Should You Trust Your Gut?

October 26, 2017

 

I’m a big believer in trusting my gut. The instinctual feeling that rises up at times without much thought. It’s the knawing in my mind when something’s not right; it’s the hair standing up at the back of my neck in eerie places and the weird feeling that comes over me when I don't quite trust someone.

 

It’s also been an indescribable confidence that comes over me when I have to make a decision and 'I just know’ what the right thing is to do.

 

People are full of inspirational words of wisdom about how our gut always knows best. We get ‘a hunch’ and then go with it or we make a decision and ‘trust our instinct’. We’re told that our gut feelings are always accurate, and if our intuition tells us there is something is wrong, chances are there is.

 

So, our gut apparently never lies, and if we follow it we'll be blissfully happy forever more.

 

But sometimes our gut does get it wrong. And that’s when we often get ourselves into trouble, or just limit our potential in life. I think my gut has been right most of the time, but with hindsight, not all of the time.

Before our frontal lobes in our brain grew into big overthinking bulbs, our long-lost ancestors used other parts of their brains to guide them in life. Their instinct would lead them in the right direction and most importantly would tell them who and what to avoid. Us humans just ‘knew’ because our gut told us.  Then over time our brains got bigger, and thinking took over a little too much, and started to complicate things.

 

However, many of us still allow our gut to have big say in decision-making and we repeatedly get it wrong.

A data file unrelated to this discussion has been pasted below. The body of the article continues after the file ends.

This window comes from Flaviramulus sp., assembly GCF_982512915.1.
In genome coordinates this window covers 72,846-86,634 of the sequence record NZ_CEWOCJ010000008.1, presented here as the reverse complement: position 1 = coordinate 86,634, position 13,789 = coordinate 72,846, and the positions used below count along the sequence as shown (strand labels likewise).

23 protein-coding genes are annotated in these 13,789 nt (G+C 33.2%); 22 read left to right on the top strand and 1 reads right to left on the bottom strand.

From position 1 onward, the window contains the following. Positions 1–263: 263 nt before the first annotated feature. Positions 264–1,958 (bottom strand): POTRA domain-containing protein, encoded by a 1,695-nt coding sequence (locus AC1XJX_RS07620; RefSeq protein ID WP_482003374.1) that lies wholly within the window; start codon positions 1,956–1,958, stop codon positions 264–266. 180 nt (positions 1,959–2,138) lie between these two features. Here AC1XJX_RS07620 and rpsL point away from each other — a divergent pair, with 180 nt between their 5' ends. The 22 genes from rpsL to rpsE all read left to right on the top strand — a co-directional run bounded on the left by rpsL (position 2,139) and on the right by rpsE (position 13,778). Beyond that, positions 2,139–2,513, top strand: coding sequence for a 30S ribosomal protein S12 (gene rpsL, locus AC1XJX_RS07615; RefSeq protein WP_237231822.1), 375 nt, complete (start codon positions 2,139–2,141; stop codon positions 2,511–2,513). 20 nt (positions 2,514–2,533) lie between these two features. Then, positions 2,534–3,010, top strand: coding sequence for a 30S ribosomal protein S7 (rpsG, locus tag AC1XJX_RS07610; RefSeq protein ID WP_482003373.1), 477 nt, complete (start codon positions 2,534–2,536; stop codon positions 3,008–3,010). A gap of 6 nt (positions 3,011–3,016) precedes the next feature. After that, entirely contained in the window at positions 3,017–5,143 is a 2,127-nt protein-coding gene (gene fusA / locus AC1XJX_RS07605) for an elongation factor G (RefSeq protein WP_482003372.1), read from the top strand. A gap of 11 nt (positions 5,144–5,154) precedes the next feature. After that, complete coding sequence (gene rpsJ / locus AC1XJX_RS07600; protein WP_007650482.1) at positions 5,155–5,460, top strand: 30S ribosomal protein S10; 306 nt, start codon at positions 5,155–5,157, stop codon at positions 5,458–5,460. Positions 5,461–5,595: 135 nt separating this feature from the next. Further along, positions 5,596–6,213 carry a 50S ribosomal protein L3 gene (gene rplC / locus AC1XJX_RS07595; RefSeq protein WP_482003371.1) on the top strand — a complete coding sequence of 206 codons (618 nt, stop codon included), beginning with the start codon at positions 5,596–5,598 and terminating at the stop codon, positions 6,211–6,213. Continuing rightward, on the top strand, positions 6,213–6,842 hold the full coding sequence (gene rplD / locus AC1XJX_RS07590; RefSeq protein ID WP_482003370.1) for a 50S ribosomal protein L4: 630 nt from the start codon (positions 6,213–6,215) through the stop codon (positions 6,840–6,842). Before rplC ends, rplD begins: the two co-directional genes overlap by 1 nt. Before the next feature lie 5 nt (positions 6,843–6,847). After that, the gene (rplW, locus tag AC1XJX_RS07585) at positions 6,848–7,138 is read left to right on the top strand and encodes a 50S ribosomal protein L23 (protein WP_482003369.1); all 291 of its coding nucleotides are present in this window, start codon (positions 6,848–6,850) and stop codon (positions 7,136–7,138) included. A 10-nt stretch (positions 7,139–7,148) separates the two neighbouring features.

Our gut instinct only works well when we are functioning at our best. If our mental wellbeing is compromised somehow, like when we are too stressed or anxious, our instinct doesn’t work as well.  

 

In a recent study, researchers compared the intuitive decision-making abilities of anxious, neutral, and optimistic people. After altering participants moods at the beginning of the study, participants completed a questionnaire designed to assess their tendency to make intuitive decisions, as well as how effectively they did so.

 

The researchers found that the decision-making abilities of the optimistic and the neutral mood groups were unaffected by their moods, whereas the anxious group showed a significantly reduced ability to use their intuition. The study showed that perhaps if you’re anxious, your gut instinct might not be as good as you think it is. In fact, don’t trust it.

 

Although it is a small study, it does make sense. Anxiety does make us risk-avoidant, more negative, and lack self confidence. And we need all these qualities to make sure we make the right decision. If we don’t have confidence and trust, then we will probably ignore our gut, even when it’s right.

 

Anxiety makes it harder to listen to our intuition because it will always err on the side of caution, to keep us safe and protected. Just because you feel we need to be wary, doesn’t mean we should be. Sometimes the best decision for us is to take risks and chances whether it’s to quit the job, leave the relationship, start the business, get on the flight or just be brave, in anything.

Conscious decision-making is secondary to survival, so when our stress and anxiety levels are heightened, our gut instinct is focused on keeping us alive, and pretty much ignoring everything else, good and bad.

 

When we are mentally healthy, our thinking brain as well as our gut will help us make the right life decisions. So we always need to make sure that our mental health is priority. Until then, don’t believe a word your gut says.

 

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